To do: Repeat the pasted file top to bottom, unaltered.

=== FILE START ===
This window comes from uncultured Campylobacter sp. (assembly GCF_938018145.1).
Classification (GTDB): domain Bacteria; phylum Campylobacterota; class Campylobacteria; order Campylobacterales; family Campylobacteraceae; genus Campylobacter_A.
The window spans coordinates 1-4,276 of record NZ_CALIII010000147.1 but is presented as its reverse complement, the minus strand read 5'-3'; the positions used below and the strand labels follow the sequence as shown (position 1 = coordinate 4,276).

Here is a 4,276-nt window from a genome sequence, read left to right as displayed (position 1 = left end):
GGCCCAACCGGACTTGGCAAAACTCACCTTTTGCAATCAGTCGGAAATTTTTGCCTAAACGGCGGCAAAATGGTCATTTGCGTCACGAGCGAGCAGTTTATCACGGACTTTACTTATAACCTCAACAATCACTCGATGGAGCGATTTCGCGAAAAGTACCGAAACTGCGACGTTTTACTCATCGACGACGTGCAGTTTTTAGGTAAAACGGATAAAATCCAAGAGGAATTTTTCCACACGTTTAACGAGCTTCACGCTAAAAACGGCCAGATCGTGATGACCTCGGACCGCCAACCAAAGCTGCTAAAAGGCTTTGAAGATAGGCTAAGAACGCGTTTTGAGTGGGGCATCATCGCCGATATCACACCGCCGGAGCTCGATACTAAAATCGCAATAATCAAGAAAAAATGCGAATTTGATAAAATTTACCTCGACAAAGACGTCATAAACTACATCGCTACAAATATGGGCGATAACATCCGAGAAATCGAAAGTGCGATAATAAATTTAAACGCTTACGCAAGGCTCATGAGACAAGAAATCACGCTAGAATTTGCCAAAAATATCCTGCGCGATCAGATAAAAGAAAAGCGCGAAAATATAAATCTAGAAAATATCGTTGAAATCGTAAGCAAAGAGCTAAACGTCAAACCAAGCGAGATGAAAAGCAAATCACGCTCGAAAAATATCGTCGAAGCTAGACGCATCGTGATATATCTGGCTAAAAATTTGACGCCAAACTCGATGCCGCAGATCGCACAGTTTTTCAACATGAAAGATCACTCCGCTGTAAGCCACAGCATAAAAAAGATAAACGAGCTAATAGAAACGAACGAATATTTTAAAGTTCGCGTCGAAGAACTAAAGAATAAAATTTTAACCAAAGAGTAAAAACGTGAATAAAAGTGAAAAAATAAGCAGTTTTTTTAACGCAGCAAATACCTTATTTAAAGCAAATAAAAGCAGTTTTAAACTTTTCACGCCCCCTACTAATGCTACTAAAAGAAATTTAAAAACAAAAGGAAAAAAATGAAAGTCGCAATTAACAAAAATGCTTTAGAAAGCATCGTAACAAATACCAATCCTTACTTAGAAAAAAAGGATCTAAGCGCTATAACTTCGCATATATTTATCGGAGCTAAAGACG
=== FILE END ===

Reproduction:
This window comes from uncultured Campylobacter sp. (assembly GCF_938018145.1).
Classification (GTDB): domain Bacteria; phylum Campylobacterota; class Campylobacteria; order Campylobacterales; family Campylobacteraceae; genus Campylobacter_A.
The window spans coordinates 1-4,276 of record NZ_CALIII010000147.1 but is presented as its reverse complement, the minus strand read 5'-3'; the positions used below and the strand labels follow the sequence as shown (position 1 = coordinate 4,276).

Here is a 4,276-nt window from a genome sequence, read left to right as displayed (position 1 = left end):
GGCCCAACCGGACTTGGCAAAACTCACCTTTTGCAATCAGTCGGAAATTTTTGCCTAAACGGCGGCAAAATGGTCATTTGCGTCACGAGCGAGCAGTTTATCACGGACTTTACTTATAACCTCAACAATCACTCGATGGAGCGATTTCGCGAAAAGTACCGAAACTGCGACGTTTTACTCATCGACGACGTGCAGTTTTTAGGTAAAACGGATAAAATCCAAGAGGAATTTTTCCACACGTTTAACGAGCTTCACGCTAAAAACGGCCAGATCGTGATGACCTCGGACCGCCAACCAAAGCTGCTAAAAGGCTTTGAAGATAGGCTAAGAACGCGTTTTGAGTGGGGCATCATCGCCGATATCACACCGCCGGAGCTCGATACTAAAATCGCAATAATCAAGAAAAAATGCGAATTTGATAAAATTTACCTCGACAAAGACGTCATAAACTACATCGCTACAAATATGGGCGATAACATCCGAGAAATCGAAAGTGCGATAATAAATTTAAACGCTTACGCAAGGCTCATGAGACAAGAAATCACGCTAGAATTTGCCAAAAATATCCTGCGCGATCAGATAAAAGAAAAGCGCGAAAATATAAATCTAGAAAATATCGTTGAAATCGTAAGCAAAGAGCTAAACGTCAAACCAAGCGAGATGAAAAGCAAATCACGCTCGAAAAATATCGTCGAAGCTAGACGCATCGTGATATATCTGGCTAAAAATTTGACGCCAAACTCGATGCCGCAGATCGCACAGTTTTTCAACATGAAAGATCACTCCGCTGTAAGCCACAGCATAAAAAAGATAAACGAGCTAATAGAAACGAACGAATATTTTAAAGTTCGCGTCGAAGAACTAAAGAATAAAATTTTAACCAAAGAGTAAAAACGTGAATAAAAGTGAAAAAATAAGCAGTTTTTTTAACGCAGCAAATACCTTATTTAAAGCAAATAAAAGCAGTTTTAAACTTTTCACGCCCCCTACTAATGCTACTAAAAGAAATTTAAAAACAAAAGGAAAAAAATGAAAGTCGCAATTAACAAAAATGCTTTAGAAAGCATCGTAACAAATACCAATCCTTACTTAGAAAAAAAGGATCTAAGCGCTATAACTTCGCATATATTTATCGGAGCTAAAGACG